More ways of looking at Wang Wei, via Weinberger
The mountain is empty, no man can be seen.
but the echo of human sounds is heard.
Returning sunlight, entering the deep forest, s
hines again on green moss, above.
— ARTHUR SZE, 2001 (Sze, The Silk Dragon)
The Chinese-American poet Arthur Sze follows Snyder (# 19) in translating both meanings of xiang (Snyder: human sounds and echoes, Sze: the echo of human sounds). And, like Snyder, he places the moss above.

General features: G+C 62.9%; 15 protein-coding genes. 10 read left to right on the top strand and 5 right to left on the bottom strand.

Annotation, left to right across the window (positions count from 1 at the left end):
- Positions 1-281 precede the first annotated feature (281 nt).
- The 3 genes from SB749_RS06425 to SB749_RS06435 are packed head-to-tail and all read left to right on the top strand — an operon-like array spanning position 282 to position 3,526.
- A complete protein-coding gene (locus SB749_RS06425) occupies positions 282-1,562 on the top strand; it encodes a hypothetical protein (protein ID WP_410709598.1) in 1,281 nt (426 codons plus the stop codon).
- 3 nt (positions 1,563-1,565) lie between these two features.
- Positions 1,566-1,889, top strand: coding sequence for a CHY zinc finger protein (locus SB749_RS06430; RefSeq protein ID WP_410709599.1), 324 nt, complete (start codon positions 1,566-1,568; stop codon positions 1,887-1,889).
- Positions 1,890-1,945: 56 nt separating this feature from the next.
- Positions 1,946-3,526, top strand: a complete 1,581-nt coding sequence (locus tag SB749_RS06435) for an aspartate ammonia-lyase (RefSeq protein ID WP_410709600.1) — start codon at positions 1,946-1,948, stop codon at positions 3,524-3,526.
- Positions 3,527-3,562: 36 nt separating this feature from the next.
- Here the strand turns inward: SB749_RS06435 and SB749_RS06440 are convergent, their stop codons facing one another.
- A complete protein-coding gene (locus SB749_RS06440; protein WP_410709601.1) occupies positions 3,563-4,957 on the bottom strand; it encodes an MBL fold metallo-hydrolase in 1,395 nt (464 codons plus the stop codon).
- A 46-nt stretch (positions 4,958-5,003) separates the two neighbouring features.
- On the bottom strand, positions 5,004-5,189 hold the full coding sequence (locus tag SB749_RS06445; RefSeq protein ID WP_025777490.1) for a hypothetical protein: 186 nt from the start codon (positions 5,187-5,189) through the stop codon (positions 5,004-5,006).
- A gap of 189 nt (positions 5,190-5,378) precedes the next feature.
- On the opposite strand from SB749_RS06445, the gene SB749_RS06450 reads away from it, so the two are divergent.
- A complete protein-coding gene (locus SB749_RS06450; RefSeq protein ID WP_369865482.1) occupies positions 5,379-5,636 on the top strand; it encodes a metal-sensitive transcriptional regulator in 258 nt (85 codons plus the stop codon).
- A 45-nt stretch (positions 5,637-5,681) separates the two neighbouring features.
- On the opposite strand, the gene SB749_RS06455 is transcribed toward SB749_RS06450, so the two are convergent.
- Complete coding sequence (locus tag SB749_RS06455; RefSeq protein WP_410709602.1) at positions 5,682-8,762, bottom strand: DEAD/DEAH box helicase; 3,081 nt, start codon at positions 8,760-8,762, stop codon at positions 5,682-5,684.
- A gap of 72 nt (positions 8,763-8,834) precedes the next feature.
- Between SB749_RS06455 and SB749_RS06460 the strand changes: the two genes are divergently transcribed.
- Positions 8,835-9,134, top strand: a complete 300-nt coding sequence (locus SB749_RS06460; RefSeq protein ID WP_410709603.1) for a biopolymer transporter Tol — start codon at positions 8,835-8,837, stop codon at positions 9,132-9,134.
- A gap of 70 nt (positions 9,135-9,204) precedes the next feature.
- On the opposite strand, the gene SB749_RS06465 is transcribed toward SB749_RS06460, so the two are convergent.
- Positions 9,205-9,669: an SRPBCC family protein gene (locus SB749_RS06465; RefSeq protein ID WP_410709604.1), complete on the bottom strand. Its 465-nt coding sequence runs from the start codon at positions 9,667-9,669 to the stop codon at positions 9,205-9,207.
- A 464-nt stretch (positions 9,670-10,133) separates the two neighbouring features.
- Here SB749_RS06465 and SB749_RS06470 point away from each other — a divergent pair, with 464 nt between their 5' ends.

In an interesting essay, “The Wang River Sequence, A Prospectus” (included in Civil Disobediences, edited by Anne Waldman & Lisa Birman), Sze connects this poem to a later one in the sequence, “Bamboo Grove,” which he translates as:
I sit alone in the secluded bamboo grove
and play the zither and whistle along.
In the deep forest no one knows,
the bright moon comes to shine on me.
The moonlight coming into the forest to shine on the poet is the twin of the late sunlight shining again on the moss. “In a sense,” Sze writes, “the green moss may be the poet’s mind.”